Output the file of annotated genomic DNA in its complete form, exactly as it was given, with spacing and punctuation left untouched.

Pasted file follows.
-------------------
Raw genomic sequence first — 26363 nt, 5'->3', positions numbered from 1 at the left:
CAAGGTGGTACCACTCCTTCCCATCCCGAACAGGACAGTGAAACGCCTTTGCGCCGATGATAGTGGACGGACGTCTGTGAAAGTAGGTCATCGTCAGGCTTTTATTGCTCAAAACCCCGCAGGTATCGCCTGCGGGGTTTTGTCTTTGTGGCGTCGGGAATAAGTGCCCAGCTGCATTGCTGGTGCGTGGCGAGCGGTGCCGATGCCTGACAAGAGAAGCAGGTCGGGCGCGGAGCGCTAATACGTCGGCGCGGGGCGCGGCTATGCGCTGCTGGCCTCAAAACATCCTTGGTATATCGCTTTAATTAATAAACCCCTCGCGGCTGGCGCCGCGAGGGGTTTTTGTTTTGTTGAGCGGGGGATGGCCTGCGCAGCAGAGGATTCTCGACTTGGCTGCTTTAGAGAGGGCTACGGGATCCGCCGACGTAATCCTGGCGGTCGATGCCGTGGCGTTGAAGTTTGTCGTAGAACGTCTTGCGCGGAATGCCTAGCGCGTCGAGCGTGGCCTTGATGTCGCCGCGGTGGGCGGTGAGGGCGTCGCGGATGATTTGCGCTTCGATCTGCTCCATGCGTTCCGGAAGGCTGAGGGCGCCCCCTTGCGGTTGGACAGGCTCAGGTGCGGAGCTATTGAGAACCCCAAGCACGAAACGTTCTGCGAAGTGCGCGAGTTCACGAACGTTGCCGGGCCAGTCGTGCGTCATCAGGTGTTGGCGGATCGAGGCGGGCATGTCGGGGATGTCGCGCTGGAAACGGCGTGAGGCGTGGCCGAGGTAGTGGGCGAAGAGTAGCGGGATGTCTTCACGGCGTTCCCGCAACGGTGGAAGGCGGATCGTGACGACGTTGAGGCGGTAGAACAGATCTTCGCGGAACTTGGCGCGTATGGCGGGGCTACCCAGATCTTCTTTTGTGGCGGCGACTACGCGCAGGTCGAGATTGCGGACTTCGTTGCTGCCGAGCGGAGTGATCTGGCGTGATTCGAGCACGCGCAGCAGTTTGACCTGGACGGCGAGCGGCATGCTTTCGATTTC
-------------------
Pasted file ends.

Raw genomic sequence first — 26363 nt, 5'->3', positions numbered from 1 at the left:
CAAGGTGGTACCACTCCTTCCCATCCCGAACAGGACAGTGAAACGCCTTTGCGCCGATGATAGTGGACGGACGTCTGTGAAAGTAGGTCATCGTCAGGCTTTTATTGCTCAAAACCCCGCAGGTATCGCCTGCGGGGTTTTGTCTTTGTGGCGTCGGGAATAAGTGCCCAGCTGCATTGCTGGTGCGTGGCGAGCGGTGCCGATGCCTGACAAGAGAAGCAGGTCGGGCGCGGAGCGCTAATACGTCGGCGCGGGGCGCGGCTATGCGCTGCTGGCCTCAAAACATCCTTGGTATATCGCTTTAATTAATAAACCCCTCGCGGCTGGCGCCGCGAGGGGTTTTTGTTTTGTTGAGCGGGGGATGGCCTGCGCAGCAGAGGATTCTCGACTTGGCTGCTTTAGAGAGGGCTACGGGATCCGCCGACGTAATCCTGGCGGTCGATGCCGTGGCGTTGAAGTTTGTCGTAGAACGTCTTGCGCGGAATGCCTAGCGCGTCGAGCGTGGCCTTGATGTCGCCGCGGTGGGCGGTGAGGGCGTCGCGGATGATTTGCGCTTCGATCTGCTCCATGCGTTCCGGAAGGCTGAGGGCGCCCCCTTGCGGTTGGACAGGCTCAGGTGCGGAGCTATTGAGAACCCCAAGCACGAAACGTTCTGCGAAGTGCGCGAGTTCACGAACGTTGCCGGGCCAGTCGTGCGTCATCAGGTGTTGGCGGATCGAGGCGGGCATGTCGGGGATGTCGCGCTGGAAACGGCGTGAGGCGTGGCCGAGGTAGTGGGCGAAGAGTAGCGGGATGTCTTCACGGCGTTCCCGCAACGGTGGAAGGCGGATCGTGACGACGTTGAGGCGGTAGAACAGATCTTCGCGGAACTTGGCGCGTATGGCGGGGCTACCCAGATCTTCTTTTGTGGCGGCGACTACGCGCAGGTCGAGATTGCGGACTTCGTTGCTGCCGAGCGGAGTGATCTGGCGTGATTCGAGCACGCGCAGCAGTTTGACCTGGACGGCGAGCGGCATGCTTTCGATTTC